THE controversial Ebola lockdown in Sierra Leone has uncovered some 150 new cases of the deadly virus as well as discovering around 70 bodies previously unaccounted for.
Most of the west African country's six million people were confined to their homes for 72 hours from last Friday, as 30,000 volunteers went from door-to-door to educate residents on preventing the spread of the deadly epidemic.
"We have an overflow of bodies which we still need to bury but this has been an everyday occurrence since the Ebola outbreak . . . Now, at least, we have about 150 new cases," Steven Gaojia, head of the country's emergency operation centre, said yesterday.
The country's chief medical officer earlier said up to 70 bodies had been uncovered, but these were in and around the capital, and results for the whole country are likely to push up the figures significantly.
Health Minister Abubakarr Fofanah said volunteers had managed to reach around 80pc of homes, deeming the action a success.
"We have learnt a lot from the campaign. Although this campaign has ended, there is a possibility we would have a similar one some other time," he said.
"I cannot, as of now, give you statistics about the total corpses collected during the three-day period as we are now awaiting returns from other parts of the country and this will be made known as soon as the full report is compiled."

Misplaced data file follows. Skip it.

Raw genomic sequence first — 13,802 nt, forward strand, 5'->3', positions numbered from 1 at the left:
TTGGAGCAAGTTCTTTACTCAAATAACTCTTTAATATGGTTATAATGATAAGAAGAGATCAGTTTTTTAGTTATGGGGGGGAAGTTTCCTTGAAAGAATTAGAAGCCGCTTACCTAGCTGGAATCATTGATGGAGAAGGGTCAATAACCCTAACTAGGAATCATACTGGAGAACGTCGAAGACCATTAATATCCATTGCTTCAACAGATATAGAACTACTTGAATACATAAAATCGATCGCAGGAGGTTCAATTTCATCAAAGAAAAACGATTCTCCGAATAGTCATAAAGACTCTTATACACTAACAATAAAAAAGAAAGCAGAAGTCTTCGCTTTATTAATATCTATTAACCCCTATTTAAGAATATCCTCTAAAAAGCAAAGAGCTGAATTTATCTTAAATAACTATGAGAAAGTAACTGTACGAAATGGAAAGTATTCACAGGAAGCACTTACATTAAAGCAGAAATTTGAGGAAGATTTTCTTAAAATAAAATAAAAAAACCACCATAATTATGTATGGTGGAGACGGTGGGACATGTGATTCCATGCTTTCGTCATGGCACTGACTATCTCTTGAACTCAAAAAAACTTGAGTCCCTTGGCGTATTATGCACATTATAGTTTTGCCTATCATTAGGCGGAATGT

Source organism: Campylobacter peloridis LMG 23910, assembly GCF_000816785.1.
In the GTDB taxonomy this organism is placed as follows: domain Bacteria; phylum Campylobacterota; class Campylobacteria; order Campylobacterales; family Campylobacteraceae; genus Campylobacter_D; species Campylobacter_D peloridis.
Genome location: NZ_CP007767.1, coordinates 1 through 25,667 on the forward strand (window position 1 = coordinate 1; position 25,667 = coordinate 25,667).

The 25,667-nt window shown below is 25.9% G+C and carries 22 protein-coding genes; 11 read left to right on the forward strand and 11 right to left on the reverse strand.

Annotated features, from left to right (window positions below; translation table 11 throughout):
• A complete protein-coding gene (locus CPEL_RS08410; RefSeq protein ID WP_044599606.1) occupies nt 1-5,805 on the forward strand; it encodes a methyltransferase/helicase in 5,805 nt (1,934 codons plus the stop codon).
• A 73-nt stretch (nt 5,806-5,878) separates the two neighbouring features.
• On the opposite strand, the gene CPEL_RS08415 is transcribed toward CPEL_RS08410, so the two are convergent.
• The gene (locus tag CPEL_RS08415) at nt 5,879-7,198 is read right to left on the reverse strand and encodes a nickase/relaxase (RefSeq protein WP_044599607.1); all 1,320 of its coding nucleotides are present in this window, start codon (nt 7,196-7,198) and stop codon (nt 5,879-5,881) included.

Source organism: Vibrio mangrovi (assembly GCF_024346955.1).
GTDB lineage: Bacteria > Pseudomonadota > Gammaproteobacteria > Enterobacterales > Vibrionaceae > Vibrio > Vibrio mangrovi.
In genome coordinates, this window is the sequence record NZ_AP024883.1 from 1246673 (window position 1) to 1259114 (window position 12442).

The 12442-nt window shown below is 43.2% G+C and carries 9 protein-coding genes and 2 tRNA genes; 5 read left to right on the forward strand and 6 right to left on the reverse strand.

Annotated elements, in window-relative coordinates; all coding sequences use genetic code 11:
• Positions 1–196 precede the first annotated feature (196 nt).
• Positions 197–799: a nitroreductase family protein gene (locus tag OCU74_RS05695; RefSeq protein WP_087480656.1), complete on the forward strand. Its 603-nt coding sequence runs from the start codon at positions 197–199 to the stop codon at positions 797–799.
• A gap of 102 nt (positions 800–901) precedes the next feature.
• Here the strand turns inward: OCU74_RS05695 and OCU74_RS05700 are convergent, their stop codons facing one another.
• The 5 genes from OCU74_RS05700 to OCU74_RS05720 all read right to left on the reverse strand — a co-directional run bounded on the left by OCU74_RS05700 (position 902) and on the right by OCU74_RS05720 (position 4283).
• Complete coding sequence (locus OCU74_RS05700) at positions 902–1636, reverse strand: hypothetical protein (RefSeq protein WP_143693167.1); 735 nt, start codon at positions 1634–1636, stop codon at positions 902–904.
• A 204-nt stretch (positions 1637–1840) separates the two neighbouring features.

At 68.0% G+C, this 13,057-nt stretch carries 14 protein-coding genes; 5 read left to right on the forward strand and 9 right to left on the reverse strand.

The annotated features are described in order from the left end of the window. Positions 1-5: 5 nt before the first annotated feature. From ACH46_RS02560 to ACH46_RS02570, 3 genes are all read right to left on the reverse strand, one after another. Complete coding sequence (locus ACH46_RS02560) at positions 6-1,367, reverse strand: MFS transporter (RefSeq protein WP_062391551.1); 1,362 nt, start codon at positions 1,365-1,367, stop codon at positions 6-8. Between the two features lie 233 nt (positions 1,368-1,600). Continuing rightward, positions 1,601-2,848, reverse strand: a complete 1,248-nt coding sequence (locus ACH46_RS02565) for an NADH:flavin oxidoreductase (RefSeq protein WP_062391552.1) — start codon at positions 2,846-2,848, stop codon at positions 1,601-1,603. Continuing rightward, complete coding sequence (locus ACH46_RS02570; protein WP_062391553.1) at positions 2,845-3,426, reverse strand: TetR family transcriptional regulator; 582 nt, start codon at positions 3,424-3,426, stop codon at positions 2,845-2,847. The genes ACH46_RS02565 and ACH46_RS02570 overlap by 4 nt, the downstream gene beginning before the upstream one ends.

Mr Fofanah said one of the successes of the action was to cut down on "night burials" - funeral services held within families trying to conceal the fact that there had been an Ebola patient in the household.
Meanwhile, independent health advisers to the World Health Organisation (WHO) have assessed that there should be no general ban on travel or trade with countries reeling from an Ebola epidemic in West Africa.
Some airlines have stopped flights to affected areas and WHO has said this has hampered aid efforts and the ability of experts to reach victims of the world's worst ever Ebola outbreak.
In a statement issued after the Emergency Committee held its second meeting last week, WHO said Ebola had now killed at least 2,793 people in five countries and remains a "public health emergency of international concern".
"Flight cancellations and other travel restrictions continue to isolate affected countries, resulting in detrimental economic consequences, and hinder relief and response efforts risking further international spread," the statement said. "The committee strongly reiterated that there should be no general ban on international travel or trade.
"States should ensure that they are proportionate and evidence-based and that accurate information, essential services and commodities, including food and water, are provided to the affected populations."
There is still ongoing burial rites - rituals that citizens are carrying out. They're in the habit of bathing dead bodies because tradition demands it. WHO advisers earlier recommended the screening of travellers departing Ebola-affected countries from airports and ports.
In Nigeria, thousands of students were preparing to return to school yesterday after an enforced summer break because of Ebola, which has claimed eight lives there.
The country's largest city, Lagos, however, said primary and secondary schools would not reopen until October 8, to allow extra time to distribute hygiene and other preventive material to the schools.
Meanwhile, a Catholic missionary infected with Ebola in Sierra Leone - the second Spanish national to be infected - was returned overnight in a military plane to Madrid, where he was admitted to hospital.
Manuel Garcia Viejo (69) is a member of the Hospitaller Order of St John of God.